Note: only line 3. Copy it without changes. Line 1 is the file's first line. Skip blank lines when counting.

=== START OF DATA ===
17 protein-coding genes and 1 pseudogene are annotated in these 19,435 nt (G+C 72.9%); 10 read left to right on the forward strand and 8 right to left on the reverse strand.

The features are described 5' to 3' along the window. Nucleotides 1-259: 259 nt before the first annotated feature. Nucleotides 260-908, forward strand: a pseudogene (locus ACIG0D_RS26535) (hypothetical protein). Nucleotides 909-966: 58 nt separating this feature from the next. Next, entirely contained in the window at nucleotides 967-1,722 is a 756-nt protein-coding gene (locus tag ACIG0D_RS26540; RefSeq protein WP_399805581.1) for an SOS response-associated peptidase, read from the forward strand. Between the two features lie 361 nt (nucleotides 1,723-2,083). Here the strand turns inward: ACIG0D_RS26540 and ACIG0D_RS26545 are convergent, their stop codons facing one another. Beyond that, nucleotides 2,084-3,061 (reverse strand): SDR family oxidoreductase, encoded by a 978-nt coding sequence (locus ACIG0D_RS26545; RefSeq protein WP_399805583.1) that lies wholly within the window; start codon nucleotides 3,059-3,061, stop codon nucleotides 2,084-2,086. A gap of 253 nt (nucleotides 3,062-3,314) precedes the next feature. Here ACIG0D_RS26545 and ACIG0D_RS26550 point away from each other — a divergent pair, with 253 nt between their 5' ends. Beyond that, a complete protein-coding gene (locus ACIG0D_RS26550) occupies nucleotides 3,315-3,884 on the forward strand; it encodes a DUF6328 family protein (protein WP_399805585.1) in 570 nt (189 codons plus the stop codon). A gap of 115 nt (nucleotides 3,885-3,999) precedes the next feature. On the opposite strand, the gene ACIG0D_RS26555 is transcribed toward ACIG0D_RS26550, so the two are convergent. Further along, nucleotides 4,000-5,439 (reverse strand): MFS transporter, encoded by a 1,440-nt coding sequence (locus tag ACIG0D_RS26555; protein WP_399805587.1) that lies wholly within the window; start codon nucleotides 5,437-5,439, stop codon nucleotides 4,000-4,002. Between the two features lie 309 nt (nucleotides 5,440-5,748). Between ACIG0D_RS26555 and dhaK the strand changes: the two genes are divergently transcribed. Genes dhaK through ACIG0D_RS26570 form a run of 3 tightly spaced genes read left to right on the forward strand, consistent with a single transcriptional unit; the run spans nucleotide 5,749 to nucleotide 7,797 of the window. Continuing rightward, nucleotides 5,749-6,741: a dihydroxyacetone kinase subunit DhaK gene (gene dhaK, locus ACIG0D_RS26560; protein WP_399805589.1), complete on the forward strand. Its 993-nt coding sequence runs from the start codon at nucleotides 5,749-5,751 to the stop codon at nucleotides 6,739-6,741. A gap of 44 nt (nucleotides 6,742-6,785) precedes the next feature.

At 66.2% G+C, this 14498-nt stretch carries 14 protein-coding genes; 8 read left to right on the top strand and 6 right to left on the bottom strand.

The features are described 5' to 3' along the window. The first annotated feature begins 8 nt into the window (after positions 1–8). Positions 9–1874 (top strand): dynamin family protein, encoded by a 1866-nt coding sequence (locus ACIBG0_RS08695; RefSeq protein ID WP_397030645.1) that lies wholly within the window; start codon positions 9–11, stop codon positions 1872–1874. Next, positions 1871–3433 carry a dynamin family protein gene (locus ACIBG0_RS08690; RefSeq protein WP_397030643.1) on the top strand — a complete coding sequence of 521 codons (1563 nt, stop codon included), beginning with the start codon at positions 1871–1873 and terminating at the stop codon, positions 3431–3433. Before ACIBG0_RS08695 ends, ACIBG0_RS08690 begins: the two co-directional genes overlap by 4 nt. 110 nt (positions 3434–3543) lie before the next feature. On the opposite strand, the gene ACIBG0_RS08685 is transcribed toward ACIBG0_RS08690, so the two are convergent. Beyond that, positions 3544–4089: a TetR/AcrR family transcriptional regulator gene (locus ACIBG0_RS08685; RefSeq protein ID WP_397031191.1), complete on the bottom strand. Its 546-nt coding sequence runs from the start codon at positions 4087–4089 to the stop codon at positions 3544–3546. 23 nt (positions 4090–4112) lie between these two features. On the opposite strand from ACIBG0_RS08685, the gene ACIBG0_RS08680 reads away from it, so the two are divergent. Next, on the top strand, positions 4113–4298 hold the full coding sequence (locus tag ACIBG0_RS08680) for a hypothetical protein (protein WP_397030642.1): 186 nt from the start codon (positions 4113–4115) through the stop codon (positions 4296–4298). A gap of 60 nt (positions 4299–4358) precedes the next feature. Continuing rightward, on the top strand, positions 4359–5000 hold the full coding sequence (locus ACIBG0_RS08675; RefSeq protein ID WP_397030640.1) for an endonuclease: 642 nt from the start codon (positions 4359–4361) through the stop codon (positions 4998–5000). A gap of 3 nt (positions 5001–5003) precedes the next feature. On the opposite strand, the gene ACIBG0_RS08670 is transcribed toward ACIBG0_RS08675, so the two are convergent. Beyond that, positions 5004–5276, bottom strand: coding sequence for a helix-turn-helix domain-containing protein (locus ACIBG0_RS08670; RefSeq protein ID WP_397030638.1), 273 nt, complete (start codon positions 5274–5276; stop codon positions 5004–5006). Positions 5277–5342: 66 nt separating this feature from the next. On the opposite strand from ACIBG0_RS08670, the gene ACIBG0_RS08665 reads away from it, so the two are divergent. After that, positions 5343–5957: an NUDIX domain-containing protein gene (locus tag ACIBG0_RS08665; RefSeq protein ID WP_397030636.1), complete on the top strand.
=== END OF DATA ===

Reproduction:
At 66.2% G+C, this 14498-nt stretch carries 14 protein-coding genes; 8 read left to right on the top strand and 6 right to left on the bottom strand.